Insurance Fraud NEWS
Maryland pain doc wants some fraud charges dropped
April 19, 2017, Frederick, MD
A Frederick doctor accused of a medical kickback scheme and tax fraud is asking a judge to drop some of the charges against him.
Atif Babar Malik, of Germantown, was one of five medical professionals indicted on charges related to financial crimes involving American Spine Center, a pain management practice in Frederick.
Joshua Daniel Greenberg, one of Malik’s attorneys, asked U.S. District Judge Marvin J. Garbis on Wednesday to dismiss eight charges of health care fraud that arose from allegations that Malik and his co-defendant Sandeep Sherlekar falsified medical bills as owners of American Spine Center.
Sherlekar died by suicide on Sept. 30, 2016, soon after the doctors’ indictment was made public.
U.S. prosecutors assert that the physicians billed health insurance programs for anesthesia services and nerve blocking procedures as if two doctors had performed the two different functions. In reality, prosecutors say, one doctor would both administer anesthesia and perform the therapy or diagnosis. They would then put two physicians on the bill to receive a higher reimbursement.
For example, Malik appeared as the anesthesiologist on a bill for $294 when he was actually in New Jersey, the indictment states.
The challenged charges accuse the doctors of collecting roughly $2,670 with these falsified bills, according to the indictment.
Greenberg argued that the indictment does not justify charging Malik with the phantom doctor scheme. It shows that the grand jury found that Sherlekar, not Malik, committed those offenses, he said.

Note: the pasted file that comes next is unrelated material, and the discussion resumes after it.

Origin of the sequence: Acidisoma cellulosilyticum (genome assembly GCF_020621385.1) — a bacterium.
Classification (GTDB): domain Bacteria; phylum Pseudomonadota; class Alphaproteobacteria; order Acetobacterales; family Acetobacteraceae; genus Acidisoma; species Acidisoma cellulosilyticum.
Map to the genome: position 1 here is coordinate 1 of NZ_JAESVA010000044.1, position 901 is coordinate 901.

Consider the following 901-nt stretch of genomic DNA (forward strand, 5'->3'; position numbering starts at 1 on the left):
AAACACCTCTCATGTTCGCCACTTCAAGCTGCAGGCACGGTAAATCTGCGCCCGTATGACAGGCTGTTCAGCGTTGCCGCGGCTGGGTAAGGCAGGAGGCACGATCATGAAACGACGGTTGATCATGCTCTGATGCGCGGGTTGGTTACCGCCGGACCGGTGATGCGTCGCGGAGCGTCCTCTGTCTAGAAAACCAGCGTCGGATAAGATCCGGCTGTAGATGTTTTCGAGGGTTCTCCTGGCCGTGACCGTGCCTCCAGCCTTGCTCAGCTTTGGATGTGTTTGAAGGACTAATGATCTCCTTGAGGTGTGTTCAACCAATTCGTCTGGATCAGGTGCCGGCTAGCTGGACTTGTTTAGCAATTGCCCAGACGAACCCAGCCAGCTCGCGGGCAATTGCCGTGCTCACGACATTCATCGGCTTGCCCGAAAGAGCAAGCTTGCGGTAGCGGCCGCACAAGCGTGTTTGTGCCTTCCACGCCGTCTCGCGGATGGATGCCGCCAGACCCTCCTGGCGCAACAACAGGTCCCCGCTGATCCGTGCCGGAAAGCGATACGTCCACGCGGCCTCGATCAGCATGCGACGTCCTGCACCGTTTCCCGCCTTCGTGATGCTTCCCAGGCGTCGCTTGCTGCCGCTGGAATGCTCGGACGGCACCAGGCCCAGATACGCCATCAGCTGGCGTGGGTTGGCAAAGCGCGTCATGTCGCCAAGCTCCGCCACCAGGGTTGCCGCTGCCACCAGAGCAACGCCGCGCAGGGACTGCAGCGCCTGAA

The document states that Sherlekar and Malik defrauded health care benefit programs by charging as if two doctors had performed the procedures and then goes on to explain how Sherlekar was responsible for the false records.
Greenberg said none of the facts presented in the indictment links Malik to the scheme.
“It’s really remarkable how deficient this indictment is,” he said.
Assistant U.S. Attorney Jefferson McClure Gray countered that the indictment was sufficient to charge Malik with medical fraud. The details about the overblown bills show that Malik participated in the transactions, he said.
The law does not require that all of the facts and evidence be laid out in the indictment, he continued.
The billing scheme was only one piece of the charges against Malik and Sherlekar, who prosecutors said fraudulently collected around $530,000 in Medicare reimbursements.
Prosecutors also alleged that the doctors referred patients for lab services such as urine testing in exchange for kickbacks that came to around $1.37 million.
Malik’s attorneys asked Garbis to hold a separate trial to address the count of conspiracy to defraud the Internal Revenue Service by failing to report his income from alleged kickbacks he received.
They argued that it would bias a jury to hear prosecutors accuse Malik of being involved in an illegal scheme. If the same jurors were then asked to consider if he had failed to report his taxable income, they would already have a tainted image of the doctor.
Normally in a tax case, it would be inadmissible to assert that the unreported income was gained illegally, Malik’s attorney Barry J. Pollack said.
U.S. attorneys, however, said that it was vital for the jury to understand the full relationship between the defendants so the kickbacks needed to be considered along with the false tax filings.
Garbis will issue rulings on the contested counts and the request to split up the trial at a later date.
Source: The Frederick News-Post